Attleborough fuel depot plan scrapped
Stephanie BrooksControversial plans to build a fuel depot at an Attleborough business park have been scrapped following an outpouring of objections from town councillors, traders and residents.Stephanie Brooks
Controversial plans to build a fuel depot at an Attleborough business park have been scrapped following an outpouring of objections from town councillors, traders and residents.
Rix Petroleum (East Anglia) Ltd had submitted proposals to relocate from its current site in nearby Besthorpe to the new Victory Business Park, owned by Breckland Council.
Breckland was due to sell the park's largest plot to the company, a subsidiary of J R Rix and Sons, so it could build a depot to store diesel and gas oil.
But the council has now pulled out of the deal on the back of strong opposition from Attleborough residents, who believed the depot would be hazardous and unsuitable for a business park, leaving Rix Petroleum no choice but to withdraw its plans this week.
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The news was welcomed by Attleborough Town Mayor Geoff Farrow, who said: 'We're delighted that the application was withdrawn. We felt it was an unsuitable site for a heavy industry. We want more small and medium sized businesses on the park.'
Resident Steve Hall, who helped collect a 600-signature petition against the plans, said: 'I wish Rix well and hope they manage to find another site, but in this case common sense has prevailed. It shows that if businesses, residents, the town council and district councillors work together we can influence this process which is sometimes very difficult.'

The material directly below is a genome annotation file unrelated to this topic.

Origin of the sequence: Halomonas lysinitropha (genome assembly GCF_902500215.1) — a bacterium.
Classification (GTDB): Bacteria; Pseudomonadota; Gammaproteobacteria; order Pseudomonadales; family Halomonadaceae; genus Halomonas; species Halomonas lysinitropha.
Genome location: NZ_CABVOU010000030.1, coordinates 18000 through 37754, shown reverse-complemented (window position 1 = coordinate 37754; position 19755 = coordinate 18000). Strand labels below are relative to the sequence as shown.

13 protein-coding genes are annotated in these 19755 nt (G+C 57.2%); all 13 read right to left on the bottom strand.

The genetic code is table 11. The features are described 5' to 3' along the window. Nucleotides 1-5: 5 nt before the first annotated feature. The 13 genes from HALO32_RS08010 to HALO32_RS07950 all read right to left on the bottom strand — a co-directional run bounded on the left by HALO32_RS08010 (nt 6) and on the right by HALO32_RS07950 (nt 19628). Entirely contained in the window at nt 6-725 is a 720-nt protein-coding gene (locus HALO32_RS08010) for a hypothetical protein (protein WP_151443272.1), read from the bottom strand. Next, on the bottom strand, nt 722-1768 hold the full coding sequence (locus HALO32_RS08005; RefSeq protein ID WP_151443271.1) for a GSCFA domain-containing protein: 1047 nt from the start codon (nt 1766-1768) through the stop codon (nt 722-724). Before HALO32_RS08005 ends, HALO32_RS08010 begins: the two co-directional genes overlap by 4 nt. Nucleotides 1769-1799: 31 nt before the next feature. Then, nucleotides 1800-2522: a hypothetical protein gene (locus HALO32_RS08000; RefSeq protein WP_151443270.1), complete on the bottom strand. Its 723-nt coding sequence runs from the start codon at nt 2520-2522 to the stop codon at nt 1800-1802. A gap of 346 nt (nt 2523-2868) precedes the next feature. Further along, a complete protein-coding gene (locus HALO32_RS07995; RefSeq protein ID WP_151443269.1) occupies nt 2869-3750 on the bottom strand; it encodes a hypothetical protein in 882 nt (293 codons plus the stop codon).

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Rix Petroleum had said its future depended on the relocation so it could ensure stock levels and continue to supply its 9,000 customers in light of the closure of the Ipswich terminal.
The company had hoped to turn people's opinions on its plans at a public meeting in April, but instead heard threats from nearby traders that they would consider leaving Attleborough if they moved in.
Despite the negativity, director Rory Beath said Breckland's actions had come as a 'surprise'.
He said: 'The council decided not to sell us the land. We had been looking for a site for five years. It's a case of not in my back yard although most people who were vocal at the meeting were our customers.
'If residents don't want us there we will take it on the chin and move on.'
He said Rix Petroleum had lost about �20,000 in trying to move onto the business park, into which the company would have invested �750,000. The firm is now looking for an alternative location.
Mark Kiddle Morries, executive member for economic and commercial services at Breckland Council, confirmed the authority had declined to sell the land to Rix Petroleum.
'We felt that this site was not appropriate for the intended use having considered the strength of opinion during the consultation with people in the town.
'We are however keen to help them find a suitable site in the district and our economic development team are working closely with the company to facilitate this.'